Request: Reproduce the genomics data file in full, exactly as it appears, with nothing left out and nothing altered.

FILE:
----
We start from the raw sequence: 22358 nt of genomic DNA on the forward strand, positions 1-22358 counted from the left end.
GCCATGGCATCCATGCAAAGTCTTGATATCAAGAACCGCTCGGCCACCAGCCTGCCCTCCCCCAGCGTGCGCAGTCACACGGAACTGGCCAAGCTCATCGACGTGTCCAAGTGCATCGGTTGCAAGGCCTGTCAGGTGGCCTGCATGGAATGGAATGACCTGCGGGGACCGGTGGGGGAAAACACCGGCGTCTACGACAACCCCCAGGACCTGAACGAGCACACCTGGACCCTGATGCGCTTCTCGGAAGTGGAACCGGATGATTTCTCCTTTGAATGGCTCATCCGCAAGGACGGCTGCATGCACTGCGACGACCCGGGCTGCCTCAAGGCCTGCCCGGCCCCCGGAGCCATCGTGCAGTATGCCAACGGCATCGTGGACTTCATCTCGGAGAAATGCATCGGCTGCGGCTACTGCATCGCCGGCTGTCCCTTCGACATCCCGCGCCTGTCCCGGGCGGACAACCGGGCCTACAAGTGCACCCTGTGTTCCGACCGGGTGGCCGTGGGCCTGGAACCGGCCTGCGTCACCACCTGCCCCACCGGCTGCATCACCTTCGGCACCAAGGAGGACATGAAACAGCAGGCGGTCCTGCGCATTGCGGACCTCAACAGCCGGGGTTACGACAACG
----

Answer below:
We start from the raw sequence: 22358 nt of genomic DNA on the forward strand, positions 1-22358 counted from the left end.
GCCATGGCATCCATGCAAAGTCTTGATATCAAGAACCGCTCGGCCACCAGCCTGCCCTCCCCCAGCGTGCGCAGTCACACGGAACTGGCCAAGCTCATCGACGTGTCCAAGTGCATCGGTTGCAAGGCCTGTCAGGTGGCCTGCATGGAATGGAATGACCTGCGGGGACCGGTGGGGGAAAACACCGGCGTCTACGACAACCCCCAGGACCTGAACGAGCACACCTGGACCCTGATGCGCTTCTCGGAAGTGGAACCGGATGATTTCTCCTTTGAATGGCTCATCCGCAAGGACGGCTGCATGCACTGCGACGACCCGGGCTGCCTCAAGGCCTGCCCGGCCCCCGGAGCCATCGTGCAGTATGCCAACGGCATCGTGGACTTCATCTCGGAGAAATGCATCGGCTGCGGCTACTGCATCGCCGGCTGTCCCTTCGACATCCCGCGCCTGTCCCGGGCGGACAACCGGGCCTACAAGTGCACCCTGTGTTCCGACCGGGTGGCCGTGGGCCTGGAACCGGCCTGCGTCACCACCTGCCCCACCGGCTGCATCACCTTCGGCACCAAGGAGGACATGAAACAGCAGGCGGTCCTGCGCATTGCGGACCTCAACAGCCGGGGTTACGACAACG